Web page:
As a typical North American who grew up with baseball, basketball and football (the one with the complicated rules and concussions) on the TV, how I view sports popular in other countries betrays my ethnocentrism at its worst. Snooker? Pool played on a golf-course-sized table. Team handball? Soccer with hands. Cricket? A baseball variant with funny equipment and games that can – how is this possible? – run even looonnngggeeerrrr.
Actually, modern cricket definitely predates modern baseball, and the matches played in the ICC Cricket World Cup raging for the past month are limited to one day. Those were just two of the four things I learned recently about cricket. I also learned that the Cricket World Cup is the third most popular sporting event the world behind the FIFA World Cup and the Summer Olympics, pulling 2.2 billion TV viewers in 2011. Makes the Super Bowl and NCAA March Madness seem quite parochial.
And I learned that Australian cricket legend and now cricket commentator, Mark ‘Tubby’ Taylor, is using a BlackBerry Passport to report on the matches on TV. The Australian national team, which Taylor used to captain, plays another cricket superpower, India, on Thursday for a spot in the World Cup finals (the BlackBerry community in India is also showing their support with BBM cricket stickers for World Cup season). New Zealand is already in the final, having edged South Africa in a thrilling match (but you probably already knew that).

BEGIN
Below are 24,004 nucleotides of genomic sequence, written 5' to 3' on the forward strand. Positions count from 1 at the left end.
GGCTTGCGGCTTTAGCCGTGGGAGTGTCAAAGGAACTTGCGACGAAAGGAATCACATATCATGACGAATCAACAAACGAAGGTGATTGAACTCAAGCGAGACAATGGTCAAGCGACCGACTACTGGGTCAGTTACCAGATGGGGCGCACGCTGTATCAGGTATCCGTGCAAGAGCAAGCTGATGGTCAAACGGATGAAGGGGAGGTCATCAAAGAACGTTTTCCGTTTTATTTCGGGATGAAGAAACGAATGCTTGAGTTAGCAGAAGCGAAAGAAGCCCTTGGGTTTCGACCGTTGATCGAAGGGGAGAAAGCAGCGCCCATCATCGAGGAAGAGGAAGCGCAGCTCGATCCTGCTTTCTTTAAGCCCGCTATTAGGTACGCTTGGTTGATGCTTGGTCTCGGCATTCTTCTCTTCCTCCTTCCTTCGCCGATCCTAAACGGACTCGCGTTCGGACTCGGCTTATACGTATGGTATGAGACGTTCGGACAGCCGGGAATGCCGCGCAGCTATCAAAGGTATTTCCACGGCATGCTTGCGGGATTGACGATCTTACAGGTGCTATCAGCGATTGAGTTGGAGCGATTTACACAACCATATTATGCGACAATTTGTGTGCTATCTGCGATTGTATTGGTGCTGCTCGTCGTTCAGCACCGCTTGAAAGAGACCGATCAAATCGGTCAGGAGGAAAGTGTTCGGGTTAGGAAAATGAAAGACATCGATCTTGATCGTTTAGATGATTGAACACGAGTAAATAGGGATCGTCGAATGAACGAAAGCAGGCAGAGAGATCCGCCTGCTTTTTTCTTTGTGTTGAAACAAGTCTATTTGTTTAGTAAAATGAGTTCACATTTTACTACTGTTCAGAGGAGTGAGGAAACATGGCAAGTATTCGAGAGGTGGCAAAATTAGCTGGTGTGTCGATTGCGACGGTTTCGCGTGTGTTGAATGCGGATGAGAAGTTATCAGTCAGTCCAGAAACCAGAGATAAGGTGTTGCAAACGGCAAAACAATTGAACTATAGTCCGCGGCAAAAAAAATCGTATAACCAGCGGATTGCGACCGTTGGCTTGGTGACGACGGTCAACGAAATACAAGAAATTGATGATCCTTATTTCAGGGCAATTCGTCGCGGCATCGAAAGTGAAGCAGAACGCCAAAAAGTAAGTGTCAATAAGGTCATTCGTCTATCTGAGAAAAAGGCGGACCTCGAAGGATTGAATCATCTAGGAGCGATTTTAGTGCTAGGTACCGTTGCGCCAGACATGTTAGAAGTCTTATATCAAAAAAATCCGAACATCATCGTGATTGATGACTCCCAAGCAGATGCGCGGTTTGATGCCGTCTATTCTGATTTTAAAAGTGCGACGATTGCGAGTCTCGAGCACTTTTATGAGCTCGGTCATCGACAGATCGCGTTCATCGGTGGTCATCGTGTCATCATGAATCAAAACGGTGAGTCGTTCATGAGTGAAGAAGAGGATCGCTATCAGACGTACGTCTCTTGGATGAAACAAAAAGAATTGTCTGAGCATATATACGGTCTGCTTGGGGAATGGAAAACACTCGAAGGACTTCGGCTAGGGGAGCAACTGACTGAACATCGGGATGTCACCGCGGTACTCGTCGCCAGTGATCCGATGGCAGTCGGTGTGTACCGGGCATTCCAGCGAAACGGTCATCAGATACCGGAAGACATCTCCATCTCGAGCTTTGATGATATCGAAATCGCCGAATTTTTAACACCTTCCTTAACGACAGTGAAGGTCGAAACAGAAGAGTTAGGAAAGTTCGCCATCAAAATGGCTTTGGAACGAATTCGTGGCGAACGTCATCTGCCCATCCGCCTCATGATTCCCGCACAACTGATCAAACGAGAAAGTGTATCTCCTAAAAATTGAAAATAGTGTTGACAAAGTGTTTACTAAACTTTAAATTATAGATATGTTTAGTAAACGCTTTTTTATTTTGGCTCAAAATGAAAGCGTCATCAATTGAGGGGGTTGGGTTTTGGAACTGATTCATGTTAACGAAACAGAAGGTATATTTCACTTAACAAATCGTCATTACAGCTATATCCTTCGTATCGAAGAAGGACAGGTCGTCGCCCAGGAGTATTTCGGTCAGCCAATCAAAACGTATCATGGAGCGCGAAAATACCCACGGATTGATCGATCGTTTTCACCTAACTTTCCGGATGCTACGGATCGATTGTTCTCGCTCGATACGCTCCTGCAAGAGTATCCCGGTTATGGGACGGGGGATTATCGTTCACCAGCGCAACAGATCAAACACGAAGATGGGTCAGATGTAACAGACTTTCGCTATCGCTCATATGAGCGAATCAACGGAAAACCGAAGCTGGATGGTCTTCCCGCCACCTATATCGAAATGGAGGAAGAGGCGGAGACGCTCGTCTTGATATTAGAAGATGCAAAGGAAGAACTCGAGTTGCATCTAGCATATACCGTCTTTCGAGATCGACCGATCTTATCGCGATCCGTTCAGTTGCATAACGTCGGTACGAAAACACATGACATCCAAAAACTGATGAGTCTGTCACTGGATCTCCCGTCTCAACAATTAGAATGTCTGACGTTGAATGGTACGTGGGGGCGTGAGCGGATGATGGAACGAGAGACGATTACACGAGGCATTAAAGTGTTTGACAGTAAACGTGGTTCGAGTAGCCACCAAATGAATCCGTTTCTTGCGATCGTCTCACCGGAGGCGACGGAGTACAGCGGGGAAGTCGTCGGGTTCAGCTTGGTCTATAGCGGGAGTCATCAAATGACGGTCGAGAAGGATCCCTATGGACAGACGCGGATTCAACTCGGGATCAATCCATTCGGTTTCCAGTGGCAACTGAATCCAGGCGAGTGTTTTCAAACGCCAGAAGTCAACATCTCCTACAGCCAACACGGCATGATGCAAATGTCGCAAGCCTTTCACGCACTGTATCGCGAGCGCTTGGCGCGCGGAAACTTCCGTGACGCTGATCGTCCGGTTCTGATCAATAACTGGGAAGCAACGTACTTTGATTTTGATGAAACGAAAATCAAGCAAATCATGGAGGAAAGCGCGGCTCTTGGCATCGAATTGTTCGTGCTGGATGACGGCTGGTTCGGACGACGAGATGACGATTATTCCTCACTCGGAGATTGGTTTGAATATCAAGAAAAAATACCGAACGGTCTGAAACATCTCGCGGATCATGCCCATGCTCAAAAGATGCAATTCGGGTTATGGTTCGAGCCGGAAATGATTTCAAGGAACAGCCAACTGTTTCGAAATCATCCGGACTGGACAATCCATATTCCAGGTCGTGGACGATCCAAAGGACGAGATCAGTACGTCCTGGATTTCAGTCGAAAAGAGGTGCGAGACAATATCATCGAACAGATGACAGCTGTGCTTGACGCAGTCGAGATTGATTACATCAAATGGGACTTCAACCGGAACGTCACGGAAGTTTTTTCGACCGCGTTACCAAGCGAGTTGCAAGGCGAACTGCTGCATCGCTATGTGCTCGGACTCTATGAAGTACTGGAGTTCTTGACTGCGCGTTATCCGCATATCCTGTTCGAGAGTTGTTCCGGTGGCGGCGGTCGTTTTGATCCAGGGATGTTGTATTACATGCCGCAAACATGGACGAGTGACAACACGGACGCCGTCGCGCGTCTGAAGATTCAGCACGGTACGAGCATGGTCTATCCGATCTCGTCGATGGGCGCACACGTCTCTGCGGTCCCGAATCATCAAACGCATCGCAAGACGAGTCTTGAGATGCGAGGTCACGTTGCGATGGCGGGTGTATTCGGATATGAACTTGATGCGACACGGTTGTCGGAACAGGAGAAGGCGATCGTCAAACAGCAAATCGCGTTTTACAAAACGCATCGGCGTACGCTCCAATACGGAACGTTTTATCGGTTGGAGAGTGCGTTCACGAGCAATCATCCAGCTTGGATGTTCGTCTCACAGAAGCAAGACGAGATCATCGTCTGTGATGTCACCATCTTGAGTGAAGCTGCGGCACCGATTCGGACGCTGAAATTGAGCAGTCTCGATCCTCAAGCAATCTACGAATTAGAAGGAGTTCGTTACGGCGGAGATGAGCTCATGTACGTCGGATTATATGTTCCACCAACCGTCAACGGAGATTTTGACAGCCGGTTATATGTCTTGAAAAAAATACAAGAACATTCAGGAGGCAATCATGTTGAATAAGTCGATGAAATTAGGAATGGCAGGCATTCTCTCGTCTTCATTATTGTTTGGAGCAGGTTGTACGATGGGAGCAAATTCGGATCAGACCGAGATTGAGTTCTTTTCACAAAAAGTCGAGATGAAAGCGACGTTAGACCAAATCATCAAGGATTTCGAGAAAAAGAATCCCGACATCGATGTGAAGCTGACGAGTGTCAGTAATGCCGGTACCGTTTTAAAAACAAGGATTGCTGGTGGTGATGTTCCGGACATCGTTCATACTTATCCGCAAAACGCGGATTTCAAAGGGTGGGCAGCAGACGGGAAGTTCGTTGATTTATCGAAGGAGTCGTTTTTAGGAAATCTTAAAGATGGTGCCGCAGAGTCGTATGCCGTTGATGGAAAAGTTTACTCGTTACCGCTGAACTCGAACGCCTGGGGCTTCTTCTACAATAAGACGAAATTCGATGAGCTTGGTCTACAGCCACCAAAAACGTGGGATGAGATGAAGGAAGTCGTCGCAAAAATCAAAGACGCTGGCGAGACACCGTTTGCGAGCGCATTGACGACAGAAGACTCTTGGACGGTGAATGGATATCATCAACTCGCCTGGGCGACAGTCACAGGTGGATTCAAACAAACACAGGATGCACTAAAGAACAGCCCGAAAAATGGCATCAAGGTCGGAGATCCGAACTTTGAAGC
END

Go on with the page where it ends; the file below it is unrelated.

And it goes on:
Taylor, who seems to be the Michael Jordan of cricket (or is it vice-versa?), is quite happy about the BlackBerry Passport, telling my colleague in Australia that it’s “handy to have so much info at my fingertips.”
Taylor is not the only cricket star who loves BlackBerry Passport – so does English cricketer and businessman Kevin Pietersen. The Passport also helps keep Toronto Raptors (NBA) general manager Masai Ujiri on the ball. And Canadian tennis star Milos Raonic travels the globe with his BlackBerry Passport.
Besides sports and entertainment luminaries, there are also plenty of power professionals that rely on their BlackBerry Passport, including celebrity chef Tyler Florence, this senior hospital executive, regional IT manager, manufacturing executive, non-profit founder, software engineer, tech journalist, legal administrator, pharmaceutical CEO, software manager, insurance salesman, and these workers from multiple industries.
Besides the touch-enabled keyboard, oversized screen, and productivity-focused software, the BlackBerry Passport has a battery capacity that exceeds all rivals in milliamp hours (featured in a recent infographic called ‘No Wallhuggers’):*
|BlackBerry Passport||30 hours|
|Samsung Galaxy S5||23 hours|
|iPhone 6||21 hours|
|iPhone 6 Plus||25 hours|
(*Based on third-party lab testing sponsored by BlackBerry, under 4G and 3G wireless conditions, using a mixed-usage profile. Results will vary by carrier and network conditions.)
Pricing and Availability
The BlackBerry Passport is available from Optus in Australia. Please contact your Optus representative for further information.
You can get your factory-unlocked BlackBerry Passport from ShopBlackBerry.com at these links:
…and at Amazon HERE, with AT&T offering it for $649.99 unsubsidized or $199.99 with a 2-year contract. Rogers and Telus are also carrying the BlackBerry Passport in Canada.
(Check with your local carrier for device compatibility).